Hence, Jovanović was painting for a dual audience, both domestic and fo
Pascal Claude Roland Soriot is the chief executive officer of the Anglo-Swedish pharmaceutical multinational company AstraZeneca, since October 2012. In July 2017, it was reported that Soriot would become the next CEO of Israel-based Teva Pharmaceutical Industries, succeeding Erez Vigodman, though this was soon refuted. Born in France, his father died when Soriot was 20, he studied veterinary medicine at university. He obtained an MBA at HEC Paris. In April 1986, he joined Roussel Uclaf as a salesman. In 1996 he became General Manager of Hoechst Marion Roussel in Australia, moving to Tokyo in April 1997 In 2000 he moved to Aventis in America, becoming chief operating officer of Aventis USA in 2002, which became Sanofi Aventis USA in 2004, he joined Roche in 2006. From April 2009 to 2010 he was chief executive of the Roche subsidiary Genentech, he rejoined Roche Pharma AG in 2010 as chief operating officer. In August 2012 he was named as the new chief executive of AstraZeneca, the world's fifth largest pharmaceutical company, when aged 53.
He took up the post on 1 October 2012. In September 2018 he made headlines commenting on his pay of £9.4m in salary and bonuses,"The truth is I’m the lowest-paid CEO in the whole industry", he said. "It is annoying to some extent. But at the end of the day it is what it is", he has two children. He has three brothers. Roche
Second-order logic is an extension of first-order with second order quantifiers, hence the reader should first read FO to be able to understand this article. In descriptive complexity we can see that the languages recognised by SO formulae are equal to the languages decided by Turing machines in the polynomial hierarchy. Extensions of SO with some operators give us the same expressivity given by some well known complexity class, so it is a way to do proofs about the complexity of some problems without having to go to the algorithmic level. We define second-order variable, a SO variable has got an arity k and represent any proposition of arity k, i.e. a subset of the k -tuples of the universe. They are written in upper-case. Second order logic is the set of FO formulae where we add quantification over second-order variables, hence we will use the terms defined in the FO article without defining them again; every formula is equivalent to a formula in prenex normal form, where we first write quantification on variable on second order and a FO-formula in prenex normal form.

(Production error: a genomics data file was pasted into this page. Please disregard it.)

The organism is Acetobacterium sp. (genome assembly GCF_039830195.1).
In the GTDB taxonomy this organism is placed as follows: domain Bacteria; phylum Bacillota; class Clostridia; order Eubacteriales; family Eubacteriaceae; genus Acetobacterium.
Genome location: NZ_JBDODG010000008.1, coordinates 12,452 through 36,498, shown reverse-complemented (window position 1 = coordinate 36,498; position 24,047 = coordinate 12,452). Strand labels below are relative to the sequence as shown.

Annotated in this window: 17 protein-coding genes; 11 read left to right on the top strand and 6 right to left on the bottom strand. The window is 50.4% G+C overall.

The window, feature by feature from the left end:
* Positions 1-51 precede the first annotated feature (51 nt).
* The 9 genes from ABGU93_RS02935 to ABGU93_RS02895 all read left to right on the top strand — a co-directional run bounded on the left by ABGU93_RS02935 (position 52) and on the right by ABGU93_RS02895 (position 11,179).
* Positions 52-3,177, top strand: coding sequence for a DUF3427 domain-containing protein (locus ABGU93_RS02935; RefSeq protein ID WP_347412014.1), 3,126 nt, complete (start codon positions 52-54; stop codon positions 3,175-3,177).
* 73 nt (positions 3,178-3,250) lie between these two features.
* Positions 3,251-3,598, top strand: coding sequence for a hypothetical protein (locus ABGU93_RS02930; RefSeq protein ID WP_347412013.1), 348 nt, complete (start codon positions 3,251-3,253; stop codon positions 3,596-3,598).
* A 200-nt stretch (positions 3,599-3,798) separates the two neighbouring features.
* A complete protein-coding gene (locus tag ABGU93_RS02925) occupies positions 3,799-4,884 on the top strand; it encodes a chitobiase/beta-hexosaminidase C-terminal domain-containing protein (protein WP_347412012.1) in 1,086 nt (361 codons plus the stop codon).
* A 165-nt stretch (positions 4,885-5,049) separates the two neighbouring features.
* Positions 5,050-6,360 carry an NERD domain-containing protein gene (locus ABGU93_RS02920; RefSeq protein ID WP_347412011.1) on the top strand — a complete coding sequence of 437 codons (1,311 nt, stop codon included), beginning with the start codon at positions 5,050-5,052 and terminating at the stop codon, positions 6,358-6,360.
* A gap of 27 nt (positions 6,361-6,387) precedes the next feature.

SO is equal to Polynomial hierarchy, more we have that formula in prenex normal form where existential and universal of second order alternate k times are the kth level of the polynomial hierarchy. This means that SO with only existential second-order quantification is equal to Σ 1, NP, with only universal quantification is equal to Π 1, Co-NP. SO is the set of boolean queries definable with SO formulae in disjunctive normal form such that the first order quantifiers are all universal and the quantifier-free part of the formula is in Horn form, which means that it is a big AND of OR, in each "OR" every variable except one are negated; this class is equal to P. Those formulae can be made in prenex form where the second order is existential and the first order universal without loss of generalities. SO is the set of boolean queries definable with second-order formulae in conjunctive normal form such that the first order quantifiers are universal and the quantifier-free part of the formula is in Krom form, which means that the first order formula is a big AND of OR, in each "OR" there is at most two variables.
This class is equal to NL. Those formulae can be made in prenex form where the second order is existential and the first order universal without loss of generalities. SO is to SO what FO is to FO; the TC operator can now take second-order variable as argument. SO is equal to PSPACE. SO is to SO what FO is to FO; the LFP operator can now take second-order variable as argument. SO is equal to EXPTIME. SO is to SO what FO is to FO, but we now have second-order quantifier in the quantifier block. It is known that: S O is equal to PSPACE it is another way to write SO. S O is equal to EXPTIME it is another way to write SO First order High order Complexity zoo about SO, see the class under it also